Canyoning Tragedy in New Zealand

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Hannah Johnston / Getty Images

Students and teachers mourn the death of six students and one teacher at Elim Christian College on April 16 in Auckland, New Zealand

It was with the usual emotions teenagers feel when they're about to embark on an adventure—without their parents—that some 40 students from Elim Christian College in Auckland, New Zealand assembled on Sunday morning. Their school-holiday excursion entailed a five-hour bus ride to an outdoor center in the Central North Island, where they were to spend five days bonding with one another, developing their leadership skills and having fun.

But the experience turned into a catastrophe on Tuesday afternoon, when a sudden storm during a canyoning exercise caused the deaths of six of the students and a teacher. Canyoning, also called canyoneering, is an increasingly popular sport in which participants walk, run, climb, and swim through river gorges. All of the dead drowned when they were washed away by a flash flood.

At a special assembly in the school hall on Wednesday morning, principal Murray Burton read out the names of the dead. The six students — three boys and three girls — were all 16 years old; teacher Tony McClean was 29. Addressing an audience that included students, parents and politicians, Burton struggled to explain the tragedy to the community: "I don't mind if you're angry," Burton said. "Be angry at God because He can handle that. But keep trusting."

At least three separate investigations—one by the North Palmerston Coroner— will try to piece together what went wrong. The canyoning trip was run by the Sir Edmund Hillary Outdoor Pursuits Centre (OTC), which is reported to have had a flawless safety record since its inception in 1973. Experienced staff were supervising the Elim College children, who were decked out in wetsuits, helmets, flotation vests and harnesses. Conditions were fine when their outing on Mangatepopo River, part of the rugged, remote Tongariro National Park, began in the early afternoon.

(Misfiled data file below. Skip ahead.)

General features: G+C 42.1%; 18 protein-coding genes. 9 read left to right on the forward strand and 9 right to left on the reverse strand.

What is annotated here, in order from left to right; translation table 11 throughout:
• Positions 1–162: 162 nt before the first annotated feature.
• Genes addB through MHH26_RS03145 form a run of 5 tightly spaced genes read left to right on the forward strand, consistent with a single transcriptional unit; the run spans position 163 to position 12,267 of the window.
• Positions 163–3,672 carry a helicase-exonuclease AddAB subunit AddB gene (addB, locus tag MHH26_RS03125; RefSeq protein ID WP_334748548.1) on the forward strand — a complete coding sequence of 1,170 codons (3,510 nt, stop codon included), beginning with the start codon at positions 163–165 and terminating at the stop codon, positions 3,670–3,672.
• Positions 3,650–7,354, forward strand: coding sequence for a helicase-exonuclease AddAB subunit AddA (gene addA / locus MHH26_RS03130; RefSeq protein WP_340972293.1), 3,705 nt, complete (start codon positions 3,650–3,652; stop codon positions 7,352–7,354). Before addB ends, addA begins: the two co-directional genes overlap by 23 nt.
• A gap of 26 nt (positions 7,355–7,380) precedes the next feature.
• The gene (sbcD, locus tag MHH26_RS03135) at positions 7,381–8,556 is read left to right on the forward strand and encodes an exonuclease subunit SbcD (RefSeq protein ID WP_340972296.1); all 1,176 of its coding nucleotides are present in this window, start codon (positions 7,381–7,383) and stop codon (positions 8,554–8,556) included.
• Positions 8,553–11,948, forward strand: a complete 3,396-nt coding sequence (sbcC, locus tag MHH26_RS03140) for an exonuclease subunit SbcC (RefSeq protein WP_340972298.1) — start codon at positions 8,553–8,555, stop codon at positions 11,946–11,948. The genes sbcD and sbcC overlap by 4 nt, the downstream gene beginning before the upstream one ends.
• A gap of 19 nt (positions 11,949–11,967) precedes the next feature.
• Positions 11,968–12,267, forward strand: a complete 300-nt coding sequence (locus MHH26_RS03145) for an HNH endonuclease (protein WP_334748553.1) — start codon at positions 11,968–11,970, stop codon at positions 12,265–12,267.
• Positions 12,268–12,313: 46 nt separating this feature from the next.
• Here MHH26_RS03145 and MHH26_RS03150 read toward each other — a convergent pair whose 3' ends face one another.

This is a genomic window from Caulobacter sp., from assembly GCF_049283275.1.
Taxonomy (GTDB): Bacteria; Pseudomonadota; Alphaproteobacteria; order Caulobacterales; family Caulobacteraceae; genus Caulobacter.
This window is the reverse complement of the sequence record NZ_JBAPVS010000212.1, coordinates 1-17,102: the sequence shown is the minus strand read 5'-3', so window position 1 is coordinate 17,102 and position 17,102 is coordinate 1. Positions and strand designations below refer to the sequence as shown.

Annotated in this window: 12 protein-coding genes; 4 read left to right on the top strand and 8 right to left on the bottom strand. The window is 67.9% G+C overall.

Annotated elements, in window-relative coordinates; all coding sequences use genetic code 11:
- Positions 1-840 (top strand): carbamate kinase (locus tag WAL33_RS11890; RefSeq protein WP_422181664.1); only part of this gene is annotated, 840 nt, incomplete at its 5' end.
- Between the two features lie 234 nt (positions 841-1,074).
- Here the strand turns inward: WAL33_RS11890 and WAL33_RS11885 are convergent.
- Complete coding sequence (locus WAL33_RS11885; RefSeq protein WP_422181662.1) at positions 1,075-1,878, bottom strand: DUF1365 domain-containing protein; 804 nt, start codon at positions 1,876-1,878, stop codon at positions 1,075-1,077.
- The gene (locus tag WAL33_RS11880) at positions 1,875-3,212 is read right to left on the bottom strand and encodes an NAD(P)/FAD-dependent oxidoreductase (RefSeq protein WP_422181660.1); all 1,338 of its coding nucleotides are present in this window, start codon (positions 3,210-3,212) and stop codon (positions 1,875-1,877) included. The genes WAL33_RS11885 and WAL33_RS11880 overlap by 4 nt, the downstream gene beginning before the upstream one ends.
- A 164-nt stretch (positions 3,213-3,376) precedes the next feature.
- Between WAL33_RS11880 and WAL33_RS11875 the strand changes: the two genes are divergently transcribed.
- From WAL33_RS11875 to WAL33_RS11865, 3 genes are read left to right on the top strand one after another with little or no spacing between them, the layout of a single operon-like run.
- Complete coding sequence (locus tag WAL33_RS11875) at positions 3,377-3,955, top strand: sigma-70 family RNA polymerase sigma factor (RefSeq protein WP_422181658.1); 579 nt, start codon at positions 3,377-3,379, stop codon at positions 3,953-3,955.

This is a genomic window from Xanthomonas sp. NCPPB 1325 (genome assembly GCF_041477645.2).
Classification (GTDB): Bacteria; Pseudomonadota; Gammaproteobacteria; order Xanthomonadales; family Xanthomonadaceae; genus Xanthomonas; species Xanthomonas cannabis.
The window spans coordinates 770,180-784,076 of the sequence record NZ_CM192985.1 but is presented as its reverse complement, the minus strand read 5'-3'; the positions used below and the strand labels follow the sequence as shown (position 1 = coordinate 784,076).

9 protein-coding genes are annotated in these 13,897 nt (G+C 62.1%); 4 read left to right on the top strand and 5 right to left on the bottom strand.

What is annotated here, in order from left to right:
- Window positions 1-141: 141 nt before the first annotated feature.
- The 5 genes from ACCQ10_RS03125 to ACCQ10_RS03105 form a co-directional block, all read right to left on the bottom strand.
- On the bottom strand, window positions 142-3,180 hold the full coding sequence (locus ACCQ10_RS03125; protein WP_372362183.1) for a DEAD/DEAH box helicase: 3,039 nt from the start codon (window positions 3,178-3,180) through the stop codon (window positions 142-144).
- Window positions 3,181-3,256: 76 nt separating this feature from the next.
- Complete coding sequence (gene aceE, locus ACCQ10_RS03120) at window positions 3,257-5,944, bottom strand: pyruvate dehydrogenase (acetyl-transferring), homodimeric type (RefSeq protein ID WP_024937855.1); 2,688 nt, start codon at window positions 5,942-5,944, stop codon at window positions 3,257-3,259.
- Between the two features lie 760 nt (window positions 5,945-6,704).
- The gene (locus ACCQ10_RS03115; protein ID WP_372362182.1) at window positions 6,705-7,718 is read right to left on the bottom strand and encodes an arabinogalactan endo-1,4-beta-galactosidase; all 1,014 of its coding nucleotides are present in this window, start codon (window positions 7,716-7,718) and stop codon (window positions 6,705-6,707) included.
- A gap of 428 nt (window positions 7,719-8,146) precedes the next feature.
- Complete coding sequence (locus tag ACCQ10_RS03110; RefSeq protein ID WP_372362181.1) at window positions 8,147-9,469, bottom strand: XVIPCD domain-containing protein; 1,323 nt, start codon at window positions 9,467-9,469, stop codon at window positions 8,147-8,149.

There is disagreement about what the weather forecast had been for that afternoon. The OTC maintains there had been no prediction of heavy rain. However, a local bureau, MetService, is saying otherwise. What is clear is that at around 3:30 a downpour, described by OTC chief executive Grant Davidson as a "rain bomb," struck the area, causing an extremely rapid rise in the river's water level. It soared from 0.5 cubic meter to 18 cubic meters in half an hour, according to Davidson. "I have seen that amount of water but I have never seen it come down at that speed," he said. Trapped in a gorge, separated for reasons unclear from the rest of the party, doomed students and their teacher were swept away. All the bodies have been recovered, the last two by helicopter just before dawn on Wednesday.

The remainder of the group returned by bus on Wednesday afternoon to Elim College. The school released brief profiles of the deceased students: Natasha Bray, Floyd Fernandes, Tara Gregory, Huan Hsu, Portia McPhail and Anthony Mulder. McPhail's reads, in part: "Portia was a gentle, kind, mature girl who loved playing and coaching netball." Teacher McLean is described as "an amazing teacher who loved God, life, students and sport." Natasha Bray's father said the loss of his daughter had shaken his faith, but he did not blame the OPC. "They have got a process to go through," he said. "We don't have an axe to grind." But for the New Zealand public, the disaster may raise doubts about whether adventure activities should be a part of school education.